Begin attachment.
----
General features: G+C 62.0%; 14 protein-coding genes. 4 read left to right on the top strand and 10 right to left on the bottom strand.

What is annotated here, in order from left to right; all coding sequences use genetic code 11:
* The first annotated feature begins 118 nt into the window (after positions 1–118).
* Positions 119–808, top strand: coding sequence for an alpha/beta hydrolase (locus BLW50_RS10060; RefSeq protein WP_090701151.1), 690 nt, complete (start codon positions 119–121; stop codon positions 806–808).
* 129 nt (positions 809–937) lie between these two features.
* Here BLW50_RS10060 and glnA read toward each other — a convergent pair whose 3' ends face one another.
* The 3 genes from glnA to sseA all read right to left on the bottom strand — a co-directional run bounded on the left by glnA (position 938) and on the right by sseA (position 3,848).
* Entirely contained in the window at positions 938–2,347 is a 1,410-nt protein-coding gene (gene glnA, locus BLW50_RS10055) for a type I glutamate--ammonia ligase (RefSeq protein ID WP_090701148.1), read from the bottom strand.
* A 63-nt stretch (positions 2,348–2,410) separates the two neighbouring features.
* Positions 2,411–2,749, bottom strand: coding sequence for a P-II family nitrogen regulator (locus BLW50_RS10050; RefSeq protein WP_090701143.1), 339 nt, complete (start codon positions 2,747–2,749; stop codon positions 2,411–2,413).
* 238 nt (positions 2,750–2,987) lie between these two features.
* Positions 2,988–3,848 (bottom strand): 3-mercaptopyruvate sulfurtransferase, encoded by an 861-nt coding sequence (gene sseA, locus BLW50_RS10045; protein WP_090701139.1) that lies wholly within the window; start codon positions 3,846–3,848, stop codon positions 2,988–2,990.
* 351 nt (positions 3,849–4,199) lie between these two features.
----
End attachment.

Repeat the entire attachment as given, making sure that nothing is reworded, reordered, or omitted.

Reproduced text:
General features: G+C 62.0%; 14 protein-coding genes. 4 read left to right on the top strand and 10 right to left on the bottom strand.

What is annotated here, in order from left to right; all coding sequences use genetic code 11:
* The first annotated feature begins 118 nt into the window (after positions 1–118).
* Positions 119–808, top strand: coding sequence for an alpha/beta hydrolase (locus BLW50_RS10060; RefSeq protein WP_090701151.1), 690 nt, complete (start codon positions 119–121; stop codon positions 806–808).
* 129 nt (positions 809–937) lie between these two features.
* Here BLW50_RS10060 and glnA read toward each other — a convergent pair whose 3' ends face one another.
* The 3 genes from glnA to sseA all read right to left on the bottom strand — a co-directional run bounded on the left by glnA (position 938) and on the right by sseA (position 3,848).
* Entirely contained in the window at positions 938–2,347 is a 1,410-nt protein-coding gene (gene glnA, locus BLW50_RS10055) for a type I glutamate--ammonia ligase (RefSeq protein ID WP_090701148.1), read from the bottom strand.
* A 63-nt stretch (positions 2,348–2,410) separates the two neighbouring features.
* Positions 2,411–2,749, bottom strand: coding sequence for a P-II family nitrogen regulator (locus BLW50_RS10050; RefSeq protein WP_090701143.1), 339 nt, complete (start codon positions 2,747–2,749; stop codon positions 2,411–2,413).
* 238 nt (positions 2,750–2,987) lie between these two features.
* Positions 2,988–3,848 (bottom strand): 3-mercaptopyruvate sulfurtransferase, encoded by an 861-nt coding sequence (gene sseA, locus BLW50_RS10045; protein WP_090701139.1) that lies wholly within the window; start codon positions 3,846–3,848, stop codon positions 2,988–2,990.
* 351 nt (positions 3,849–4,199) lie between these two features.